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Investing My Money Marathon: The Best + Worst of My Portfolio | Black Market Exchange

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Entry #5

 It’s time to get down to the nitty gritty. This week I’ve decided to share five of my top performing stocks as well as worst five performers since I bought a bulk of my portfolio last fall. Below you will find the following data: company name, ticker symbol, percent gain or loss, as well as a few other facts about the companies and my personal viewpoints on them.

 Top Performers

 1. Realty Income (NYSE: O) +34.61%

 Realty Income is an equity REIT that buys commercial real estate and leases the properties out to large corporations. It is professionally known The Monthly Dividend Company and informally known as “Big O.” Realty Income has been around since 1969 and has publicly traded on the New York Stock Exchange since 1994.

 It’s currently priced at a 52-Week High, is almost 80% less volatile than the S&P 500, and currently has a P/E of 60 with an EPS around $1. Since it’s a REIT, by law it has to pay out at least 90% of its taxable income to shareholders in the form of a dividend which currently is paid out monthly around $0.20 per share boasting a dividend yield of well above 3%.

 Not only have I made 34% in capital appreciation, but also an extra $27.42 in dividends which I have enrolled in a DRIP. It’s a dividend contender since it’s paid a dividend every year for the past 23 years without ever missing a payment. In two years it will become a dividend champion. I love “Big O” because it allows me to invest in real estate and become a passive landlord to companies like Walgreens (NASDAQ: WBA), FedEx (NYSE: FDX), AMC Theaters (NYSE: AMC), and Wal-Mart (NYSE:WMT).

 2. Johnson & Johnson (NYSE: JNJ) +24.41%

 Johnson & Johnson is healthcare company specializing in manufacturing and widely known for brands such as the Johnson’s Baby, Neutrogena, Band-Aid, and Tylenol. J&J has been around since 1886 and publicly traded on the New York Stock Exchange since 1944.

 It’s currently priced at a 52-Week High, is just over 20% less volatile than the S&P 500, and currently has a P/E of 21 with an EPS around $5.50.

 Not only have I made 24% in capital appreciation, but also an extra $34.58 in dividends which I have enrolled in a DRIP. It’s a dividend champion since it’s paid a dividend every year for the past 54 years without ever missing a payment. I have a young daughter and my wife and I use J&J products all the time so owning it is only right.

 3. Facebook (NASDAQ: FB) +23.45%

 Facebook is a social networking service that originally started for college students to connect with others at their campus and has exponentially grown the #1 social connection platform. Facebook has been around since 2004 and publicly traded on the NASDAQ Exchange since 2012.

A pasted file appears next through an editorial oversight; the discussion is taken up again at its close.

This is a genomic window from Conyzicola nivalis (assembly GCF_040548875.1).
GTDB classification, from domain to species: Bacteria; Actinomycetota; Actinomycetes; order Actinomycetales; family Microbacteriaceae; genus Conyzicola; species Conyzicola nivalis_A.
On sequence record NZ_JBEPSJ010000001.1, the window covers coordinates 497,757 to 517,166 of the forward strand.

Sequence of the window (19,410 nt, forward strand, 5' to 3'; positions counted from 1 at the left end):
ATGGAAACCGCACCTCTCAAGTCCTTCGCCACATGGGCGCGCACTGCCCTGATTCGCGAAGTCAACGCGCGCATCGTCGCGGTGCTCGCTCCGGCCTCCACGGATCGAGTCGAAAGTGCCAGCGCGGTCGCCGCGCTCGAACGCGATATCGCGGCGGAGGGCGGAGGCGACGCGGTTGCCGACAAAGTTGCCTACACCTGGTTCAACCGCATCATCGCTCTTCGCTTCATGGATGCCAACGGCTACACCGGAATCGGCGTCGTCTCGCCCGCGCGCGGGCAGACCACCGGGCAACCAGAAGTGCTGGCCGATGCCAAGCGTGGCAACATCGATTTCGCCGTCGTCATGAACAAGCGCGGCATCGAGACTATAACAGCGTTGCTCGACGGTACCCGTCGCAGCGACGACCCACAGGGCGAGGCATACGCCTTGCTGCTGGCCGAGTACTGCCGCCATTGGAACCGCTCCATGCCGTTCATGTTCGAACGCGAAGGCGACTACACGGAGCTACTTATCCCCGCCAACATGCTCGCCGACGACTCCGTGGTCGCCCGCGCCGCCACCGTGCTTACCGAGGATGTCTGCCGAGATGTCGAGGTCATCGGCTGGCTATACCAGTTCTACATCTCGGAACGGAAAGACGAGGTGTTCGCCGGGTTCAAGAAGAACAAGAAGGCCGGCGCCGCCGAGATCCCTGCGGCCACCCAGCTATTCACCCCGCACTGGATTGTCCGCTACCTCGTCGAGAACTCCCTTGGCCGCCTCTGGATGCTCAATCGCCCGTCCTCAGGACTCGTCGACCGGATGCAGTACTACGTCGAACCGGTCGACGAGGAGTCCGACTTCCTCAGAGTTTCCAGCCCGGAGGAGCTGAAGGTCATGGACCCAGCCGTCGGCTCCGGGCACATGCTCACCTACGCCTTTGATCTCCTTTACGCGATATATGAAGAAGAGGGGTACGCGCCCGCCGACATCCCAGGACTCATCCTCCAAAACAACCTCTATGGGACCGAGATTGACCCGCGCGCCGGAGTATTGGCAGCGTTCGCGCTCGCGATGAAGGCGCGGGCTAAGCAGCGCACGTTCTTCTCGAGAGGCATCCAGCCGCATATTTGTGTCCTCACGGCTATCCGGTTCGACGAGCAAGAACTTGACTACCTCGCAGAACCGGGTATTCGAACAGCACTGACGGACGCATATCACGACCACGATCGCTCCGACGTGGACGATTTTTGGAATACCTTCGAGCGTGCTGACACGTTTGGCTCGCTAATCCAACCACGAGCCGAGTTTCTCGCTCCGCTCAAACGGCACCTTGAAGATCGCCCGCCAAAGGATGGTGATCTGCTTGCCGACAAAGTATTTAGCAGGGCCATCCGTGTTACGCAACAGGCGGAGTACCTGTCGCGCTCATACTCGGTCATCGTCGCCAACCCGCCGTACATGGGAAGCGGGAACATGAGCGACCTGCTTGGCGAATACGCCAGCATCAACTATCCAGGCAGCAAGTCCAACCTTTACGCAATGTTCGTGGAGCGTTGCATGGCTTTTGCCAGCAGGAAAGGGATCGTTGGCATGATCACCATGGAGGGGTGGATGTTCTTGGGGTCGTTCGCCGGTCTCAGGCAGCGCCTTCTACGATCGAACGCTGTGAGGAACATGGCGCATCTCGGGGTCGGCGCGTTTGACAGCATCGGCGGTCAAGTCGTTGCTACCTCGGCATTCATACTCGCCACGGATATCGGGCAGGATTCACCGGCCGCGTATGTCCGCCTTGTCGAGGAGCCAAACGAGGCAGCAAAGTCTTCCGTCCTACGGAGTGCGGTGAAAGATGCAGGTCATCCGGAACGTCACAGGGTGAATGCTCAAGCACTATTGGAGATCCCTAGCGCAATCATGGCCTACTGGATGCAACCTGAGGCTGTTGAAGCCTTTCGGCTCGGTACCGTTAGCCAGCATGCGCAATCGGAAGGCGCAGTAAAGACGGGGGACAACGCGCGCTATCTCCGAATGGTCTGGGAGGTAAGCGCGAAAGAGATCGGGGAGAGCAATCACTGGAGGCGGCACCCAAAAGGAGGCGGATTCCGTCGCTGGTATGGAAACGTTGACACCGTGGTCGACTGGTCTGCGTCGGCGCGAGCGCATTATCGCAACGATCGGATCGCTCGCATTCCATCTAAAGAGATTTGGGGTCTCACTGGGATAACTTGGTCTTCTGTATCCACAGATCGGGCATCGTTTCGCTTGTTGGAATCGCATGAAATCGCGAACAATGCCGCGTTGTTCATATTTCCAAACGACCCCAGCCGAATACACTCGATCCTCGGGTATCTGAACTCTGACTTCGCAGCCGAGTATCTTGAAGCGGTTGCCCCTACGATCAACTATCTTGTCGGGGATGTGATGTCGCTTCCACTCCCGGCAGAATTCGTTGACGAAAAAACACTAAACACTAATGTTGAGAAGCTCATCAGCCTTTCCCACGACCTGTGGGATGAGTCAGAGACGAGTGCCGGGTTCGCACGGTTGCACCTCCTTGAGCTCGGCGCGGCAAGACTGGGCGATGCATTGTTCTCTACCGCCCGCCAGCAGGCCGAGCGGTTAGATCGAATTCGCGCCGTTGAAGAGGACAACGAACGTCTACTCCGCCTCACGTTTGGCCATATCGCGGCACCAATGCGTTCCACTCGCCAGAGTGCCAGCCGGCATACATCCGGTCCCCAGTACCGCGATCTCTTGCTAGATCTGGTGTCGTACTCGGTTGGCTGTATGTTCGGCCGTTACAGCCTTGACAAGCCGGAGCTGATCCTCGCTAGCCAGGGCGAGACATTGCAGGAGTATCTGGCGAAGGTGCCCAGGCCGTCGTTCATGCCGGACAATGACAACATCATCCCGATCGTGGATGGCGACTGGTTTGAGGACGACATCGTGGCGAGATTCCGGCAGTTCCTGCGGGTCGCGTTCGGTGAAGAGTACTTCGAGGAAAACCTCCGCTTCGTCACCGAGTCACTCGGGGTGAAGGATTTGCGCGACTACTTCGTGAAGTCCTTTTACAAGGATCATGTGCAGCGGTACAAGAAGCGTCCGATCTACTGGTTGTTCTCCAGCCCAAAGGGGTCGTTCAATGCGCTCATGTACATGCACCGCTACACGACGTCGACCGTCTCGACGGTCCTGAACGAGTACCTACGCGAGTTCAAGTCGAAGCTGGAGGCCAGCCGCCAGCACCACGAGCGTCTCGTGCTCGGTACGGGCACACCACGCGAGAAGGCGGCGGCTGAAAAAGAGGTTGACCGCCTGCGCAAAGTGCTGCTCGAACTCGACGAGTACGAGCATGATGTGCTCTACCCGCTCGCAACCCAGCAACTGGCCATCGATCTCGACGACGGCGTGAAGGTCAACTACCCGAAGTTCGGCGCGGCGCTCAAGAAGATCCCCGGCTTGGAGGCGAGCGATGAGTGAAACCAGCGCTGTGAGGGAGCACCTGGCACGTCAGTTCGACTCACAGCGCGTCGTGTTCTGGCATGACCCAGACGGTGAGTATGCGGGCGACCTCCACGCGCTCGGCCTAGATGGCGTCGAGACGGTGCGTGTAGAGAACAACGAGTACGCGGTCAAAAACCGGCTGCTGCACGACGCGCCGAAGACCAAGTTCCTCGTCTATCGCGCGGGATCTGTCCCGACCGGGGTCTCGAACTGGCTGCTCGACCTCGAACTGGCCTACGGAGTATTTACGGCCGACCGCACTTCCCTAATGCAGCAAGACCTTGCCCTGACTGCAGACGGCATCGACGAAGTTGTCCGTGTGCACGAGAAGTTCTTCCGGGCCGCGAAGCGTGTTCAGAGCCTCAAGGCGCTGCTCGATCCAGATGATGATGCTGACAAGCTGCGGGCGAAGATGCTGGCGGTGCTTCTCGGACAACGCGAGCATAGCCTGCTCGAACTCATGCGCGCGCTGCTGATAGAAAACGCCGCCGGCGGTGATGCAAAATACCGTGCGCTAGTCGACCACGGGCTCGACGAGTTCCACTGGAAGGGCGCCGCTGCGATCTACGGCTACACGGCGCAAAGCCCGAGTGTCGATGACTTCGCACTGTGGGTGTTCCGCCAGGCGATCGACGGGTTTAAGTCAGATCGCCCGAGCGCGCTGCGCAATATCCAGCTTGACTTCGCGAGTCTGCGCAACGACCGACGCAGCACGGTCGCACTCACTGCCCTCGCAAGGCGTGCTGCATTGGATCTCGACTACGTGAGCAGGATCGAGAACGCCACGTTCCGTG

It’s currently priced at $5 below its 52-Week High, is just about 14% less volatile than the S&P 500, and currently has a P/E of 71 with an EPS just above $1.60.

 I have made 23% in capital appreciation, but no profit from dividends since the company does not issue a dividend. Facebook first came on the scene my first year in college so I’ve been familiar with it since the beginning. I’ve seen it grow over time and watch it truly become a utility no different than electric, gas, and water. People simply cannot go without Facebook.

 4. ExxonMobil (NYSE: XOM) +22.59%

 ExxonMobil is a global oil and gas company that has been around since 1870 under the John D. Rockefeller Standard Oil brand, but transitioned into ExxonMobil after a merger between Exxon and Mobil in 1999. It has publicly traded on the New York Stock Exchange since 1978.

 It’s currently priced near its 52-Week High, is 10% less volatile than the S&P 500, and currently has a P/E of 29 with an EPS around $3.

 Not only have I made 23% in capital appreciation, but also an extra $42.11 in dividends which I have enrolled in a DRIP. It’s a dividend champion since it’s paid a dividend every year for the past 34 years without ever missing a payment. I see ExxonMobil’s on almost every corner and it’s based here in Dallas.

 5. AT&T (NYSE: T) +22.01%

 AT&T is a telecommunications company that is a leader in wireless communications just after Verizon (NYSE: VZ). Initially founded in 1885, but didn’t become the AT&T we see today until 1995. It has publicly traded on the New York Stock Exchange since 1984.

 It’s currently priced at a 52-Week High, is about 65% less volatile than the S&P 500, and currently has a P/E of 17 with an EPS of $2.36.

 Not only have I made 22% in capital appreciation, but also an extra $23.04 in dividends which I have enrolled in a DRIP. It’s a dividend champion since it’s paid a dividend every year for the past 32 years without ever missing a payment. AT&T is based here in Dallas plus my wife and I have AT&T wireless service and DirecTV.

 Bottom Performers